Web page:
Solntsepek has previously been used as a front for the hacker group Sandworm, the Moscow-based Unit 74455 of Russia’s GRU, says John Hultquist, the head of threat intelligence at Google-owned cybersecurity firm Mandiant and a longtime tracker of the group. He declined, however, to say which of Solntsepek’s network intrusions have been linked to Sandworm in the past, suggesting that some of those intrusions may not yet be public. “It’s a group that has claimed credit for incidents we know were carried out by Sandworm,” Hultquist says, adding that Solntsepek’s Telegram post bolsters his previous suspicions that Sandworm was responsible. “Given their consistent focus on this type of activity, it’s hard to be surprised that another major disruption is linked to them.”
If Solntsepek is a front for Sandworm, it would be far from the first. Over its years of targeting Ukrainian infrastructure, the GRU unit has used a wide variety of covers, hiding behind false flags such as independent hacktivist groups and cybercriminal ransomware gangs. It even attempted to frame North Korea for its attack on the 2018 Winter Olympics.
Today, Kyivstar countered some of Solntsepek’s claims in a post on X, writing that “we assure you that the rumors about the destruction of our ‘computers and servers’ are simply fake.” The company had also written on the platform that it hoped to restore its network’s operations by Wednesday, adding that it’s working with the Ukrainian government and law enforcement agencies to investigate the attack. Kyivstar’s parent company, Veon, headquartered in Amsterdam, didn’t respond to WIRED’s request for more information.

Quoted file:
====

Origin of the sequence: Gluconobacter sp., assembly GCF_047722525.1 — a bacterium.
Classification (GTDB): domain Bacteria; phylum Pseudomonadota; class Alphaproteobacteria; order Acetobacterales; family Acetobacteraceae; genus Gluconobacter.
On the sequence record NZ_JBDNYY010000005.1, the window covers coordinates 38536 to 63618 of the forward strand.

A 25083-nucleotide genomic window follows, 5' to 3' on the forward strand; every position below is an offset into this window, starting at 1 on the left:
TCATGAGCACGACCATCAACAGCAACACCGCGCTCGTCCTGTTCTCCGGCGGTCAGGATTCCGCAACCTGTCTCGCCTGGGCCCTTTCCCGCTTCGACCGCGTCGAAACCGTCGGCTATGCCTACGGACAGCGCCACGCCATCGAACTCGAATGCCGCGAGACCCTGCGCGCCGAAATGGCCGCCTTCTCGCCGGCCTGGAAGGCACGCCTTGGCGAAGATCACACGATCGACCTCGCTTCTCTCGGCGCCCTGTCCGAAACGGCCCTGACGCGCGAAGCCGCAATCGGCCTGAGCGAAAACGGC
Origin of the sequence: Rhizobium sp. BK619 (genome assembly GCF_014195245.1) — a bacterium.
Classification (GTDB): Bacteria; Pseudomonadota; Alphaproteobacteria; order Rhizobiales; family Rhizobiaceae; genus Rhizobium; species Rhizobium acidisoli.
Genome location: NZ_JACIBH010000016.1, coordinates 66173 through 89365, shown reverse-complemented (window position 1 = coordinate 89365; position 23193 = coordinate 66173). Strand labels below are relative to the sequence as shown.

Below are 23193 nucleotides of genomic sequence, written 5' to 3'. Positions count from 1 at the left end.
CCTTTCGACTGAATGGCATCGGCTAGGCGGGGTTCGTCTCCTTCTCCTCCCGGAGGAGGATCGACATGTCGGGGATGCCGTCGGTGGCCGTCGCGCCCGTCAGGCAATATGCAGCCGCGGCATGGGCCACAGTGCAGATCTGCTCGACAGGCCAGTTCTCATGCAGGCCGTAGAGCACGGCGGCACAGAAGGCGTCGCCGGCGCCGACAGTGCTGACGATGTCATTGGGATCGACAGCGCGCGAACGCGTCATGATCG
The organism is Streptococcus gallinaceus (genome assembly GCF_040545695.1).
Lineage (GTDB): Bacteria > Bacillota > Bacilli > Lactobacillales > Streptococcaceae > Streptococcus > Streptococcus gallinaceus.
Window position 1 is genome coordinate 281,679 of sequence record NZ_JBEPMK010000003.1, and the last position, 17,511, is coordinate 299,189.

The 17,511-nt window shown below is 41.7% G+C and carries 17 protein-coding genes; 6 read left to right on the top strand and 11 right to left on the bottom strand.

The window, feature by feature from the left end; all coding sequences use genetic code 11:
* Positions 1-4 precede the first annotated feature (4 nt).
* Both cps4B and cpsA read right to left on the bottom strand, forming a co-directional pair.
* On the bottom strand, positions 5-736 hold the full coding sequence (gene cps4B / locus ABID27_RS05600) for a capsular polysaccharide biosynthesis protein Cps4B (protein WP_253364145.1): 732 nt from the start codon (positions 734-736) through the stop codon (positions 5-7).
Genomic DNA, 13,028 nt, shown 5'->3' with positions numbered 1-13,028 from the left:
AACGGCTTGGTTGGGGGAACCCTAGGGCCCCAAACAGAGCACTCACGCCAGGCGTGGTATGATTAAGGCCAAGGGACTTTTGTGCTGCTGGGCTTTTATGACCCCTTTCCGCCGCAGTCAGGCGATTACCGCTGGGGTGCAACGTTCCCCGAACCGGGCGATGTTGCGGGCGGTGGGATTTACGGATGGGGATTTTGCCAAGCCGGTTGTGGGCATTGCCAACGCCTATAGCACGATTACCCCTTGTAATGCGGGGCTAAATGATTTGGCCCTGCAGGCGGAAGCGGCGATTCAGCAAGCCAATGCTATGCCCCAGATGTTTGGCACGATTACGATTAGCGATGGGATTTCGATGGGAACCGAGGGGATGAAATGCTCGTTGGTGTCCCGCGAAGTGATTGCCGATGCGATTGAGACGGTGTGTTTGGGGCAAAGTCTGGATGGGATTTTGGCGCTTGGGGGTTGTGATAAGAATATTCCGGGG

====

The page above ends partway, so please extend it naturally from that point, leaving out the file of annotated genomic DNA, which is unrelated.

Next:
While the fog of war continues to obscure the exact scale of the Kyivstar incident, it already appears to be one of the most disruptive cyberattacks to have hit Ukraine since Russia’s full-scale invasion began in February 2022. In the year that followed, Russia launched more data-destroying wiper attacks on Ukrainian networks than have been seen anywhere else in the world in the history of computing, though most have had far smaller effects than the Kyivstar intrusion. Other major Russian cyberattacks to hit Ukraine over the past 20 months include a cyberattack that crippled thousands of Viasat satellite modems across the country and other parts of Europe, now believed to have been carried out by the GRU. Another incident of cybersabotage, which Mandiant attributes to Sandworm specifically, caused a blackout in a Ukrainian city just as it was being hit by missile strikes, potentially hampering defensive efforts.
It’s not yet clear if the Kyivstar attack—if it was indeed carried out by a Russian state-sponsored hacker group—was merely intended to sow chaos and confusion among the company’s customers, or if it had a more specific tactical intention, such as disguising intelligence-gathering within Kyivstar’s network, hampering Ukrainian military communications, or silencing its alerts to civilians about air raids.
“Telecoms offer intelligence opportunities, but they’re also very effective targets for disruption,” says Mandiant’s Hultquist. “You can cause significant disruption to people’s lives. And you can even have military impacts.”